Who says only reforms have made India grow?

Pranab Bardhan, professor of economics at University of California, Berkeley, has an excellent piece in the Boston Review, in which he explodes a few myths on the rise of India and China:

“What explains this strikingly rapid growth? The answer that continues to dominate public discussion runs along the following lines: decades of socialist controls and regulations stifled enterprise in India and China and led them to a dead end. A mix of market reforms and global integration finally unleashed their entrepreneurial energies. As these giants shook off their “socialist slumber,” they entered the “flattened” playing field of global capitalism. The result has been high economic growth in both countries and correspondingly large declines in poverty….

“As for India, market reforms may not be mainly responsible for its recent high growth. Reform has clearly made the Indian corporate sector more vibrant and competitive, but most of the Indian economy lies outside the corporate sector; for example, 93 percent of the labor force works outside the corporate sector, private or public.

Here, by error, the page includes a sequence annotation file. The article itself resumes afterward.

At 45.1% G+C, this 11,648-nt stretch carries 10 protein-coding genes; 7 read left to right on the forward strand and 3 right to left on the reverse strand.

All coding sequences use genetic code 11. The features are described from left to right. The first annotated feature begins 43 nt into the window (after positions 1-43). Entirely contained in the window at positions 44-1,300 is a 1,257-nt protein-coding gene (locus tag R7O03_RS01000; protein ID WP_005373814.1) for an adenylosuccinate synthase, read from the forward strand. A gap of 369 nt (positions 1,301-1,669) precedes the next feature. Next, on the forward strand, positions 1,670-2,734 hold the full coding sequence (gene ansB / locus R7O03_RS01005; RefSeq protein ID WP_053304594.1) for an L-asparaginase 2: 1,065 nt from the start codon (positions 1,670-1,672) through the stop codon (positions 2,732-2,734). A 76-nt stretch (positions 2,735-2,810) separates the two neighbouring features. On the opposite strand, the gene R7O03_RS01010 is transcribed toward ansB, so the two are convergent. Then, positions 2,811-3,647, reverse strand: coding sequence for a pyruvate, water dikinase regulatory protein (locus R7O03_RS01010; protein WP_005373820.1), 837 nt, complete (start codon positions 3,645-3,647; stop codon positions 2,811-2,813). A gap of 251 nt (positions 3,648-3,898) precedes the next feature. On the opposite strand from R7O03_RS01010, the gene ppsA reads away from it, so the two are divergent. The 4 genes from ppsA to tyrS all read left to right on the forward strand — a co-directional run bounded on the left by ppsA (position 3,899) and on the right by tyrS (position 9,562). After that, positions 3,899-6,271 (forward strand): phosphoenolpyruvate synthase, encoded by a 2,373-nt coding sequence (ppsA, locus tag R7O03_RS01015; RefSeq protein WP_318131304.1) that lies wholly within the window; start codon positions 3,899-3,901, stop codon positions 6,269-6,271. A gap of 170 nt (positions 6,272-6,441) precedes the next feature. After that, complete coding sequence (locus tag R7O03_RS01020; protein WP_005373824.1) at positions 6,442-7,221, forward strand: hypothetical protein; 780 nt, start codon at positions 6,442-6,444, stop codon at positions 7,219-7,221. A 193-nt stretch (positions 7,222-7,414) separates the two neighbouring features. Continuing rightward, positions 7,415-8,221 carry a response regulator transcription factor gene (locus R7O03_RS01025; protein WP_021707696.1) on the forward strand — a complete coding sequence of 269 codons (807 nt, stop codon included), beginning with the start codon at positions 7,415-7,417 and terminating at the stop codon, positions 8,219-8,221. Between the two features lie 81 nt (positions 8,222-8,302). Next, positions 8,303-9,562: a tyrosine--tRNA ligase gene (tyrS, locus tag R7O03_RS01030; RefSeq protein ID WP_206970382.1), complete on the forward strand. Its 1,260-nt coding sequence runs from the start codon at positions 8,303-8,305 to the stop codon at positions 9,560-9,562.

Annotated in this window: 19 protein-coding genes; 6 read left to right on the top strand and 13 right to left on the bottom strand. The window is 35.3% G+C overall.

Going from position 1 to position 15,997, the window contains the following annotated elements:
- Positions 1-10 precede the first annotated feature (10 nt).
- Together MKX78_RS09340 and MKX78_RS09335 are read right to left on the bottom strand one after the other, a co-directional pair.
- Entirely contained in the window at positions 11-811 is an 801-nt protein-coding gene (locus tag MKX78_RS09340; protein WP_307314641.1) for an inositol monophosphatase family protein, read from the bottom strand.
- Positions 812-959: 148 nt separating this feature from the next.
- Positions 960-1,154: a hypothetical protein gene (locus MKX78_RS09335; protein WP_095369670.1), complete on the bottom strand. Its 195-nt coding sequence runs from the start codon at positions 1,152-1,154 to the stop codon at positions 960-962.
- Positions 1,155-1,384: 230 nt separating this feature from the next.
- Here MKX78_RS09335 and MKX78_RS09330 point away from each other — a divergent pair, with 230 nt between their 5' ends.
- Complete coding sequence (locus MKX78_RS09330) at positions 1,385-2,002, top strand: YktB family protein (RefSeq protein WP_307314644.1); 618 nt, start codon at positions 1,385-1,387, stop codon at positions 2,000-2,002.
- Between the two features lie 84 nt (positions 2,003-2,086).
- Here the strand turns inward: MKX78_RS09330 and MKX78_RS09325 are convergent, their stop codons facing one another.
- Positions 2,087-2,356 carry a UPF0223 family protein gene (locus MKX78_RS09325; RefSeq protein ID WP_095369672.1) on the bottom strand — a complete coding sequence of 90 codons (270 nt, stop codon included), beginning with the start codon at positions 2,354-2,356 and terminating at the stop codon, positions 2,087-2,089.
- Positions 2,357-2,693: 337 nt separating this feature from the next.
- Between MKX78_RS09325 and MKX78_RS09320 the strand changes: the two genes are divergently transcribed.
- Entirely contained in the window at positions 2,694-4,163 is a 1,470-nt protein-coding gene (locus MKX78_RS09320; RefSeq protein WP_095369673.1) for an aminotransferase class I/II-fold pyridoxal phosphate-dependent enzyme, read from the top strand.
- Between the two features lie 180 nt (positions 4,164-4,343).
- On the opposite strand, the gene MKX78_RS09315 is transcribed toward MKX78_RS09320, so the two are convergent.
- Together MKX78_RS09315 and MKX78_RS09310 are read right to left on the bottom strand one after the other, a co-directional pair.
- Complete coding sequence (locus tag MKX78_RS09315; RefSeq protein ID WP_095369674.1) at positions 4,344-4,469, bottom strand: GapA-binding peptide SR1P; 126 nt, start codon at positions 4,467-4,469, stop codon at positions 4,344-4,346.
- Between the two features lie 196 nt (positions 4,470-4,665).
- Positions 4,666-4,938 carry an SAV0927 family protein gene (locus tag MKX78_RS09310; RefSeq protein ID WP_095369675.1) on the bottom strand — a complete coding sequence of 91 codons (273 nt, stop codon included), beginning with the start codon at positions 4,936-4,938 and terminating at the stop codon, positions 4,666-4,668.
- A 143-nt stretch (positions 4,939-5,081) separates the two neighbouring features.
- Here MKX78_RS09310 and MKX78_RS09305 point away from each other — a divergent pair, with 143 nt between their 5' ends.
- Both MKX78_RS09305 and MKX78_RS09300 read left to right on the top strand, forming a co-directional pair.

“Take the fast-growing service sector, where India’s IT-enabled services have acquired a global reputation while employing less than a quarter of one percent of the total Indian labour force. Service subsectors like finance, business services (including those IT-enabled services), and telecommunication, where reform may have made a significant difference, constitute only about a quarter of total service-sector output.

“Two-thirds of service output is in traditional or “unorganized” activities, in tiny enterprises often below the policy radar and unlikely to have been directly much affected by regulatory or foreign trade policy reforms. It is a matter of some dispute how much of the growth in traditional services (mostly non-traded) can be explained by a rise in service demand in the rest of the economy, and how much of it is a statistical artifact, since the way output is measured in these traditional services has been rather shaky all along.”

Read the full article: What makes a miracle